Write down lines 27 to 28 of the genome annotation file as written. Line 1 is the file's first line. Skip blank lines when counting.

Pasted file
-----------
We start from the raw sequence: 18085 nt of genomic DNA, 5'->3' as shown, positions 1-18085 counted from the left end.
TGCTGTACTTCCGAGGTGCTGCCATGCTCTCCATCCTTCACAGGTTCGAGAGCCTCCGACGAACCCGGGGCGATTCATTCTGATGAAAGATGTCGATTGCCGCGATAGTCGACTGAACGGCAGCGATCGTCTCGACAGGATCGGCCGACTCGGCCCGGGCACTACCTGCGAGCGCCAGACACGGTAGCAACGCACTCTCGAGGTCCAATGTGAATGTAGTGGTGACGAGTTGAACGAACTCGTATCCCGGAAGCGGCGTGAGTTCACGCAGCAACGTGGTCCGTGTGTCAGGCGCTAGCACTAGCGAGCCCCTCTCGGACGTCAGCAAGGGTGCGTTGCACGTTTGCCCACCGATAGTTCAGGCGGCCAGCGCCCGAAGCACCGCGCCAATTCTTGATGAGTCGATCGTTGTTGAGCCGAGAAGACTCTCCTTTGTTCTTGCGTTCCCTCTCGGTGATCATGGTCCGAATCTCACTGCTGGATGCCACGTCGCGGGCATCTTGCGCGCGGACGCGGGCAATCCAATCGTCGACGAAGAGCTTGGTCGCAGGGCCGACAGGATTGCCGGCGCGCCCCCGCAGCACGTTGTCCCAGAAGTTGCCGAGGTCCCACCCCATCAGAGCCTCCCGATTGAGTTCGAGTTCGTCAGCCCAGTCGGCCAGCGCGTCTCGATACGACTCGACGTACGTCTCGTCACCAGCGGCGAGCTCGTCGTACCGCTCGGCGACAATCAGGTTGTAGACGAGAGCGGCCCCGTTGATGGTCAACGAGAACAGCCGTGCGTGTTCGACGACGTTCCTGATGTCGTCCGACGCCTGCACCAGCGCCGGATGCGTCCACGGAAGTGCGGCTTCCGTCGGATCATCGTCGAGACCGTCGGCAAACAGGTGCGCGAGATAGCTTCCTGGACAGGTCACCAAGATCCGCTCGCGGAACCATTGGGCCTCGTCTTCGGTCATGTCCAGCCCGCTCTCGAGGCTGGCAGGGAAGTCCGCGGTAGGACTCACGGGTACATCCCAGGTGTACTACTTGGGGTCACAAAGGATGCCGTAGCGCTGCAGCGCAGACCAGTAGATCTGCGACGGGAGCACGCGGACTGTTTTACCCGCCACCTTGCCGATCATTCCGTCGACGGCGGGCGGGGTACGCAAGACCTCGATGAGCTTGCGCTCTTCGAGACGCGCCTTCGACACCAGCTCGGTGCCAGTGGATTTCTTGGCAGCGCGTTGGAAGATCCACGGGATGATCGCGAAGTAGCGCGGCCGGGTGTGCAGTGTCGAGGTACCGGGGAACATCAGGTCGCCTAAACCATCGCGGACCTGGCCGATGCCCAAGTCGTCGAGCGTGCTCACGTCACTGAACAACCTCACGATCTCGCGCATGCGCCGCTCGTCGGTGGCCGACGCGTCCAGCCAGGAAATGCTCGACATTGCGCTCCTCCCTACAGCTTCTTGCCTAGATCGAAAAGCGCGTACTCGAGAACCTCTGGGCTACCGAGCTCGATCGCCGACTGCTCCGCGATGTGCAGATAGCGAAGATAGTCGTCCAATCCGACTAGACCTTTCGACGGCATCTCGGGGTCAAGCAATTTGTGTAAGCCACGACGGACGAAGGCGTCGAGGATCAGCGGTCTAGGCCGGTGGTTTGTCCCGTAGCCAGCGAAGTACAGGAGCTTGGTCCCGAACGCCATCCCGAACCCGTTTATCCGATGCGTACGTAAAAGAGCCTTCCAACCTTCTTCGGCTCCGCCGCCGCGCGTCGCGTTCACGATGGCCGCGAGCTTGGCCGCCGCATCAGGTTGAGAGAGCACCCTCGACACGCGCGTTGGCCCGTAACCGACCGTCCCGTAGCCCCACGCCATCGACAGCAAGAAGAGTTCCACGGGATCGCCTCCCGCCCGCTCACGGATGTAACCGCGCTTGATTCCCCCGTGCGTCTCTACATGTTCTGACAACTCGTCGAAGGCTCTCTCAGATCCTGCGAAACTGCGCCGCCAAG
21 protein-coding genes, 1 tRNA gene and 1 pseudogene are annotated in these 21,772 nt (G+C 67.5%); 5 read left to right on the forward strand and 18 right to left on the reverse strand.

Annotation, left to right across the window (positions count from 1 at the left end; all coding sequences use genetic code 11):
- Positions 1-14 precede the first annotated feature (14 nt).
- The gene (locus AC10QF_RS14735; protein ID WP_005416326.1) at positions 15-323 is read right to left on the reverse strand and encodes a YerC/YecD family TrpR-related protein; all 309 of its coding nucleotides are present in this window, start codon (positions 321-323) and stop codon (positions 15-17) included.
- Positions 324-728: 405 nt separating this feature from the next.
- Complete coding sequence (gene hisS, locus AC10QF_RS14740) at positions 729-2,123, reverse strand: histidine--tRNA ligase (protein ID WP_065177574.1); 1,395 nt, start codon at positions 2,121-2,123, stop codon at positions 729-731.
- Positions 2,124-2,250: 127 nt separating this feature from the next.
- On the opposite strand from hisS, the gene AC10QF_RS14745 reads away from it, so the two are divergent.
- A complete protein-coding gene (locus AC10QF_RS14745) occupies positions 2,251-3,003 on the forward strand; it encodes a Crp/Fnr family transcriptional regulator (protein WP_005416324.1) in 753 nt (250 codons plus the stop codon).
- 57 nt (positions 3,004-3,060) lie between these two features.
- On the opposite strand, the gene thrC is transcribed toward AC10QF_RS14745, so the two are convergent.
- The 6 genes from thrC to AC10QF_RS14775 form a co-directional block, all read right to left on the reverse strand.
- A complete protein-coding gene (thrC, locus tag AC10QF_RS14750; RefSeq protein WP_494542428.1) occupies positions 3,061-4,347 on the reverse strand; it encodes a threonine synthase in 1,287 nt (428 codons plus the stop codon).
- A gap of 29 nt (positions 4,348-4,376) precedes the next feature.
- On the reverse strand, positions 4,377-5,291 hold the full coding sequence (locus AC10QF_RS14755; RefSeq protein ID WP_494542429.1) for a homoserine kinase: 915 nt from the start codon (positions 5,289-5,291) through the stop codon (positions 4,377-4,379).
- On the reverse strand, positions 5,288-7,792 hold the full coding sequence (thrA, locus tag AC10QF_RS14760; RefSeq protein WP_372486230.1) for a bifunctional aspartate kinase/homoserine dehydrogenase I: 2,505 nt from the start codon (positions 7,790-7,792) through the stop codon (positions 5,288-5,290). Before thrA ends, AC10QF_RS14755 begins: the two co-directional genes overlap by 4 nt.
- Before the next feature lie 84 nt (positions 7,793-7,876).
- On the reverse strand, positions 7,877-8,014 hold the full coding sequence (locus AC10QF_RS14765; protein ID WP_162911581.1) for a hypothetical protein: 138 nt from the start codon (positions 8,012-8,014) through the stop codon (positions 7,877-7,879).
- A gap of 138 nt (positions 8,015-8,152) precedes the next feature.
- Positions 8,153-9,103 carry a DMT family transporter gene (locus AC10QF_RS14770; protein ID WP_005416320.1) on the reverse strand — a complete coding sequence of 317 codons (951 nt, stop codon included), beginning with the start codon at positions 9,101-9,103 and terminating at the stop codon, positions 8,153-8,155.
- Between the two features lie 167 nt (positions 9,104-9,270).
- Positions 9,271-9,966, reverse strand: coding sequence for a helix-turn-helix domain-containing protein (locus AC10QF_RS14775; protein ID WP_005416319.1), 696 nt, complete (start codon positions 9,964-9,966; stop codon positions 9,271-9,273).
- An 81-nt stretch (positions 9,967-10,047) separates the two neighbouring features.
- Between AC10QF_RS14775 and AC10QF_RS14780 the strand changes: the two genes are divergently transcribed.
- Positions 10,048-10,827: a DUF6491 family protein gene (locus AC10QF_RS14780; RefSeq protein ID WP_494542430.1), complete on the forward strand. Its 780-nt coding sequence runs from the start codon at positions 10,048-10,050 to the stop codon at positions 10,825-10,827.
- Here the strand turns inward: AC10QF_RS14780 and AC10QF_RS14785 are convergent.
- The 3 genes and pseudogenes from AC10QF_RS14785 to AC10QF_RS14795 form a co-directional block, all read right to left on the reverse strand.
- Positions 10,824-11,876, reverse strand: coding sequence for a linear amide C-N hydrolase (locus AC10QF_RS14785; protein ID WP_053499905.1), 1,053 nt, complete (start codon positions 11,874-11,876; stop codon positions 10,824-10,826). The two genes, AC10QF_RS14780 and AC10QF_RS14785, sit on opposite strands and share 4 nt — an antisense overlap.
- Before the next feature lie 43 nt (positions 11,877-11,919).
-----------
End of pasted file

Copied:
- Positions 10,048-10,827: a DUF6491 family protein gene (locus AC10QF_RS14780; RefSeq protein ID WP_494542430.1), complete on the forward strand. Its 780-nt coding sequence runs from the start codon at positions 10,048-10,050 to the stop codon at positions 10,825-10,827.
- Here the strand turns inward: AC10QF_RS14780 and AC10QF_RS14785 are convergent.